I will attempt to answer some of these questions. In no particular order.
-The term "allocentric location" means a location in a reference frame relative to something else. It contrasts to "egocentric location" which means a location relative to your body. I am looking at a chair in my living room right now. The char has a location relative to the room, that is an allocentric location. The chair also has a location relative to me, that is an egocentric location. If I move, the egocentric location will change but the allocentric location will remain the same.
When the brain builds a model of all the things in the world, those models must be expressed/stored in allocentric coordinates. A coffee cup is defined by a set of features relative to each other (allocentric). If I want to grab the coffee cup then I need to know where the cup is relative to me (egocentric). Our big insight is allocentric locations are being used in all sensory regions.
Grid cells encode where an animal is relative to some space, typically a cage or room in a maze. Grid cells allow an animal to know where it is in that space and therefore they play an essential role in navigating. Because grid cells give the same location regardless of what direction you are facing they could be considered allocentric. (There are separate cells that encode your direction.) Grid cells are similar to what we need for sensorimotor inference. For example, when recognizing an object via touch, the brain needs to know where your finger is relative to a touched object. Or the brain needs to know where on an object part of your retina is sensing. We are currently studying the literature on grid cells to get clues as to the exact neural mechanisms the brain might use to create allocentric locatoins for sensorimotor inference.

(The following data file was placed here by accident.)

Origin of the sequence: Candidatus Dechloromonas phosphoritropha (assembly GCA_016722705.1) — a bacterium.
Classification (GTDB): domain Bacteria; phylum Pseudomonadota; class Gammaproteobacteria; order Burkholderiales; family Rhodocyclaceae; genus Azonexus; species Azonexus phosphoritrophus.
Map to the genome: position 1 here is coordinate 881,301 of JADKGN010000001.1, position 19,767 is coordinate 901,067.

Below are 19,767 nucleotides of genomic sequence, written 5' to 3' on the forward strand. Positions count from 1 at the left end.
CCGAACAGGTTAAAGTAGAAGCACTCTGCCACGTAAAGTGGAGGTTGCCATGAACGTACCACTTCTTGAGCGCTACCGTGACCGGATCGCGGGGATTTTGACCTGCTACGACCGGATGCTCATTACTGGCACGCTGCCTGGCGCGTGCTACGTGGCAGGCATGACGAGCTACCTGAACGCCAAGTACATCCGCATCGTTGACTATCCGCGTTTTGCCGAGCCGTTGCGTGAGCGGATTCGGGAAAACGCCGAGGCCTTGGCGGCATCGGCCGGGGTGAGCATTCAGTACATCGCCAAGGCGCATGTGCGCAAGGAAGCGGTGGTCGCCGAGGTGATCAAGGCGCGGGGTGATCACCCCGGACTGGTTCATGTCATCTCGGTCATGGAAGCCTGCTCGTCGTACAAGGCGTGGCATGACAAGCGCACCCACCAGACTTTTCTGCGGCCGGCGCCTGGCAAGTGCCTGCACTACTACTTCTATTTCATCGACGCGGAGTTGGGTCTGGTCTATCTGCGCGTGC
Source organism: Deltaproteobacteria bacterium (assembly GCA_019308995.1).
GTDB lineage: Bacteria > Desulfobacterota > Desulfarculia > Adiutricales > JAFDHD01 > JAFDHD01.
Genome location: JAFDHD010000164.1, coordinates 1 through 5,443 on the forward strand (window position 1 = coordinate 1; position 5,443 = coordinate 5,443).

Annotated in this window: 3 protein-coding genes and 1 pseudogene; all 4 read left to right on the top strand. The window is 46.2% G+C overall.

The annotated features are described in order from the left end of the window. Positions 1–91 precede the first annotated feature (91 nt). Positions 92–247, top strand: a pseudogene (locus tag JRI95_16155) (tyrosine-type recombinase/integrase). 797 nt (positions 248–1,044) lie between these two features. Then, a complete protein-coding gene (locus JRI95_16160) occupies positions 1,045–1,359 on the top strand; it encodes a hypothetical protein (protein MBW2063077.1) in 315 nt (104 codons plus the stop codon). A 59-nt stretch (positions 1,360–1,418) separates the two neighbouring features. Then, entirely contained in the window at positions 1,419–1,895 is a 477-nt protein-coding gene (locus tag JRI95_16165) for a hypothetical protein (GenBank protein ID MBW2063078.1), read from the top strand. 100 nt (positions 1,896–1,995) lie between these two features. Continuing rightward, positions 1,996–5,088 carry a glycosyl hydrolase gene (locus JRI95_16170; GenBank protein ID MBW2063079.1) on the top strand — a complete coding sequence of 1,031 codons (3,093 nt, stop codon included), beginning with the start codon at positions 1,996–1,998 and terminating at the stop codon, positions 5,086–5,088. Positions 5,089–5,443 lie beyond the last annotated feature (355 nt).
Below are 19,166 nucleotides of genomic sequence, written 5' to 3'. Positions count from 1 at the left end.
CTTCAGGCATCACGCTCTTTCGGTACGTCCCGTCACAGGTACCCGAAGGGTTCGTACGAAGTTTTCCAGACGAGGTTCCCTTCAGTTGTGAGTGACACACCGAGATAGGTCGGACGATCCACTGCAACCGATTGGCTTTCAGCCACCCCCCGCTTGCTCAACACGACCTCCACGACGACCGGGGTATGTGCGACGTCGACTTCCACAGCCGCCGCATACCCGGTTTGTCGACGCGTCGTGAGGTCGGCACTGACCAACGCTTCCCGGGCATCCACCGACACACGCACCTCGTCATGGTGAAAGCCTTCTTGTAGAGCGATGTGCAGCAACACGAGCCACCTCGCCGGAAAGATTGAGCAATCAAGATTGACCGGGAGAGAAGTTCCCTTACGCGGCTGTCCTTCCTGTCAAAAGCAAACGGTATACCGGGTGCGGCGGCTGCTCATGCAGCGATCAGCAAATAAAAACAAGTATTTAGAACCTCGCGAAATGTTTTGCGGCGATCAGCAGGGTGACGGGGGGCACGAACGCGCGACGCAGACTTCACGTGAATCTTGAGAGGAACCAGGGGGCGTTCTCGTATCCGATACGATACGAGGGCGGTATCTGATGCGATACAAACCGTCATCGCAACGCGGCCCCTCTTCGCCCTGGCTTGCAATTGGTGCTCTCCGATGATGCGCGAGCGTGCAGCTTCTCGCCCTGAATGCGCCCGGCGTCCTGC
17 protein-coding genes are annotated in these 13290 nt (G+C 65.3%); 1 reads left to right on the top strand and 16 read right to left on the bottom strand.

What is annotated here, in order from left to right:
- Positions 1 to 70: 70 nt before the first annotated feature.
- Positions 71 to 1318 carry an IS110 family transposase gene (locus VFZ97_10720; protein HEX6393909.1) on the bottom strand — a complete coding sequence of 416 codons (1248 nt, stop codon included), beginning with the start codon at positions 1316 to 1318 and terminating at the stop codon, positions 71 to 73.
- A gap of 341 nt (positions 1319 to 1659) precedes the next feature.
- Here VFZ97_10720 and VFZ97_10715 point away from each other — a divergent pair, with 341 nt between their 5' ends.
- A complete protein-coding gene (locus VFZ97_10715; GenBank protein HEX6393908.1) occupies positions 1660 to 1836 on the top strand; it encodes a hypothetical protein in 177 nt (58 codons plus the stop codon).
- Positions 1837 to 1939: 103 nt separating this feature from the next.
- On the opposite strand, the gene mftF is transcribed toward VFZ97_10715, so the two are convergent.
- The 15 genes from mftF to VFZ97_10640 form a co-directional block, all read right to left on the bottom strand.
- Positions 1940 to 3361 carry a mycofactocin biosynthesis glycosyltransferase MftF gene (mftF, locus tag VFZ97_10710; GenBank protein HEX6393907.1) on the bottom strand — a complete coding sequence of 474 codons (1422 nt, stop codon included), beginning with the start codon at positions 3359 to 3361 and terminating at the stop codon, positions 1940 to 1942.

-"Temporal pooling". refers to an operation performed by a layer of neurons. "Pooling" means the cells in this layer will fire the same pattern for a set of input patterns. Each input pattern represents part of the same thing, so, as the input patterns change the pooling layer stays constant. For example, when moving my fingers over a coffee cup, the input patterns from my fingers will change. However, temporal pooling layer will maintain a constant activation pattern which corresponds to the cup.
The "temporal" part of temporal pooling refers to how the temporal pooling layer learns.The TP layer assumes that patterns that follow each other in time are likely part of the same thing, so the TP layer learns by forming synapses to subsequent input patterns over time.
Temporal pooling can be applied to both sensorimotor sequences and high-order sequences..Sensorimotor sequences will typically not be in any strict or repeatable order. High-order seequences,like a melody, by definition follow a defined order.
Now onto Paul Lamb's questions.
As far as we know, L5 projects through the thalamus and terminates in L6a, lower L5, L4 and lower L3. L2/3 projects directly to other regions and terminates in L4 and lower L3. These probably also connect to L6a and lower L5 , but I don't know if it is known.
I wouldn't say so. L2/3 represents objects. The location information is no longer available. Say L4 represents features at different locations on a coffee cup. L2/3 pools over L4 patterns and represents "coffee cup" There is no longer any location information in L2/3.